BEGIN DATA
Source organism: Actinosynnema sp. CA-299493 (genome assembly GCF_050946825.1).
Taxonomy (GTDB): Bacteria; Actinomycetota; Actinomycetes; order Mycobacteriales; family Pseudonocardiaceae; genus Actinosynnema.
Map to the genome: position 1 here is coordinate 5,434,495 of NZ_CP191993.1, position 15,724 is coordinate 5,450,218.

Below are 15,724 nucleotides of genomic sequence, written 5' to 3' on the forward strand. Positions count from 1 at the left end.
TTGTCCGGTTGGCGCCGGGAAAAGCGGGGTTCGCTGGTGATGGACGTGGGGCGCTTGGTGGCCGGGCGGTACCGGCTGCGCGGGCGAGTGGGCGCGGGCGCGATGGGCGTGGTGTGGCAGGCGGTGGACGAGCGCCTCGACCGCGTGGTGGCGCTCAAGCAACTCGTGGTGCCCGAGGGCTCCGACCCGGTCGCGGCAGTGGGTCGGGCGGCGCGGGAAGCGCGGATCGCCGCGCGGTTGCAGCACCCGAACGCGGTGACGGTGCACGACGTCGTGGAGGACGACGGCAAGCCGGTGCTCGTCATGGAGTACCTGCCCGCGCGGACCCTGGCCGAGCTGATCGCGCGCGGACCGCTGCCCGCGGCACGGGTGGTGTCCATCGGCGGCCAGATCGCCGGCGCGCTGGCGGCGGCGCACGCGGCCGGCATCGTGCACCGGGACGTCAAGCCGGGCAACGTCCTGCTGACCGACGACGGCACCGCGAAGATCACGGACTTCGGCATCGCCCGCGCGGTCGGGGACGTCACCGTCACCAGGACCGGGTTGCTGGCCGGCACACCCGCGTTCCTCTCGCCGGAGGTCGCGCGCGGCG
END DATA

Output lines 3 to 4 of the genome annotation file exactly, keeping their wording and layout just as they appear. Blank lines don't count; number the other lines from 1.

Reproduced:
Map to the genome: position 1 here is coordinate 5,434,495 of NZ_CP191993.1, position 15,724 is coordinate 5,450,218.

Below are 15,724 nucleotides of genomic sequence, written 5' to 3' on the forward strand. Positions count from 1 at the left end.